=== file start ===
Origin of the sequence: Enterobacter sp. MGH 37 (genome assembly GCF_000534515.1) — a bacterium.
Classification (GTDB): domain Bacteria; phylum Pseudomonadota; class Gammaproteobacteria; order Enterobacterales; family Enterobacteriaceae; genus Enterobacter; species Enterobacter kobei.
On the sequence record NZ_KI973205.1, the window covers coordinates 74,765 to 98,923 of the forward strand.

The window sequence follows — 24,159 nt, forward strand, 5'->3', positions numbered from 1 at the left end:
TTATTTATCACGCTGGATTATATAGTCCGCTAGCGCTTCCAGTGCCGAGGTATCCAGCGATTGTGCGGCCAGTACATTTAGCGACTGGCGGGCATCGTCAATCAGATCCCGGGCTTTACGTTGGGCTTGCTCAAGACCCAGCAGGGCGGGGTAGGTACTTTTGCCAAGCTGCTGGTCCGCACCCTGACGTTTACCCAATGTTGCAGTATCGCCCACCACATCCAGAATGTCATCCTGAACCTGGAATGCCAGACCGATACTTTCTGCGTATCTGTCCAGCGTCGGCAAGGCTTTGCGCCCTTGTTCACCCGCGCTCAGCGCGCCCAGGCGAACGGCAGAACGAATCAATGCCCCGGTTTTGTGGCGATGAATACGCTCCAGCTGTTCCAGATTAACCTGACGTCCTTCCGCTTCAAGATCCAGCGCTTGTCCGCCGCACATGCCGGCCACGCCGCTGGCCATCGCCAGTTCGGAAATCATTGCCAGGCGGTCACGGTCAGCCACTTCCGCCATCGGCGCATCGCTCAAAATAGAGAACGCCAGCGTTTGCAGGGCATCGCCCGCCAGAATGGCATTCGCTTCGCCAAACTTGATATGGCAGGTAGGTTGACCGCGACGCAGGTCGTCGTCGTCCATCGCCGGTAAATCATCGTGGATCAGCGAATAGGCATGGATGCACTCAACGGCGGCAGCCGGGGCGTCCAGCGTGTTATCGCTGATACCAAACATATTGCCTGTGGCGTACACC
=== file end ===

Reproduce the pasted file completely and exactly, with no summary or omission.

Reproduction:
Origin of the sequence: Enterobacter sp. MGH 37 (genome assembly GCF_000534515.1) — a bacterium.
Classification (GTDB): domain Bacteria; phylum Pseudomonadota; class Gammaproteobacteria; order Enterobacterales; family Enterobacteriaceae; genus Enterobacter; species Enterobacter kobei.
On the sequence record NZ_KI973205.1, the window covers coordinates 74,765 to 98,923 of the forward strand.

The window sequence follows — 24,159 nt, forward strand, 5'->3', positions numbered from 1 at the left end:
TTATTTATCACGCTGGATTATATAGTCCGCTAGCGCTTCCAGTGCCGAGGTATCCAGCGATTGTGCGGCCAGTACATTTAGCGACTGGCGGGCATCGTCAATCAGATCCCGGGCTTTACGTTGGGCTTGCTCAAGACCCAGCAGGGCGGGGTAGGTACTTTTGCCAAGCTGCTGGTCCGCACCCTGACGTTTACCCAATGTTGCAGTATCGCCCACCACATCCAGAATGTCATCCTGAACCTGGAATGCCAGACCGATACTTTCTGCGTATCTGTCCAGCGTCGGCAAGGCTTTGCGCCCTTGTTCACCCGCGCTCAGCGCGCCCAGGCGAACGGCAGAACGAATCAATGCCCCGGTTTTGTGGCGATGAATACGCTCCAGCTGTTCCAGATTAACCTGACGTCCTTCCGCTTCAAGATCCAGCGCTTGTCCGCCGCACATGCCGGCCACGCCGCTGGCCATCGCCAGTTCGGAAATCATTGCCAGGCGGTCACGGTCAGCCACTTCCGCCATCGGCGCATCGCTCAAAATAGAGAACGCCAGCGTTTGCAGGGCATCGCCCGCCAGAATGGCATTCGCTTCGCCAAACTTGATATGGCAGGTAGGTTGACCGCGACGCAGGTCGTCGTCGTCCATCGCCGGTAAATCATCGTGGATCAGCGAATAGGCATGGATGCACTCAACGGCGGCAGCCGGGGCGTCCAGCGTGTTATCGCTGATACCAAACATATTGCCTGTGGCGTACACC